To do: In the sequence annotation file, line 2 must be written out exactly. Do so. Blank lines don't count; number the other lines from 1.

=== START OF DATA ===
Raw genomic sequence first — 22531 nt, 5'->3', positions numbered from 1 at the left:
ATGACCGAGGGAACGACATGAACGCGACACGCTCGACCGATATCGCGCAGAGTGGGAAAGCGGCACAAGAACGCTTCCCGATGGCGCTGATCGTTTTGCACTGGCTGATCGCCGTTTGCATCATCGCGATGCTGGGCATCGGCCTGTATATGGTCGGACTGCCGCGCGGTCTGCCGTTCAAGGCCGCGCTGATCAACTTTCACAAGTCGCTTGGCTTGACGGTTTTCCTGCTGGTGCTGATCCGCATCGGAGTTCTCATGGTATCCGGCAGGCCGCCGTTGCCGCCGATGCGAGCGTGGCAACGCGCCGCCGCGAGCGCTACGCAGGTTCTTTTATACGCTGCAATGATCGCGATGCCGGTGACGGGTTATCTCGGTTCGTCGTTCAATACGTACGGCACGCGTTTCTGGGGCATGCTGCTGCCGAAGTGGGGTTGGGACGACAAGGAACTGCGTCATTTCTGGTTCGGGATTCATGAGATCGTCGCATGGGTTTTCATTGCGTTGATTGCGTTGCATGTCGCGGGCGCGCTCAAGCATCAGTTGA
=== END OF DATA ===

ATGACCGAGGGAACGACATGAACGCGACACGCTCGACCGATATCGCGCAGAGTGGGAAAGCGGCACAAGAACGCTTCCCGATGGCGCTGATCGTTTTGCACTGGCTGATCGCCGTTTGCATCATCGCGATGCTGGGCATCGGCCTGTATATGGTCGGACTGCCGCGCGGTCTGCCGTTCAAGGCCGCGCTGATCAACTTTCACAAGTCGCTTGGCTTGACGGTTTTCCTGCTGGTGCTGATCCGCATCGGAGTTCTCATGGTATCCGGCAGGCCGCCGTTGCCGCCGATGCGAGCGTGGCAACGCGCCGCCGCGAGCGCTACGCAGGTTCTTTTATACGCTGCAATGATCGCGATGCCGGTGACGGGTTATCTCGGTTCGTCGTTCAATACGTACGGCACGCGTTTCTGGGGCATGCTGCTGCCGAAGTGGGGTTGGGACGACAAGGAACTGCGTCATTTCTGGTTCGGGATTCATGAGATCGTCGCATGGGTTTTCATTGCGTTGATTGCGTTGCATGTCGCGGGCGCGCTCAAGCATCAGTTGA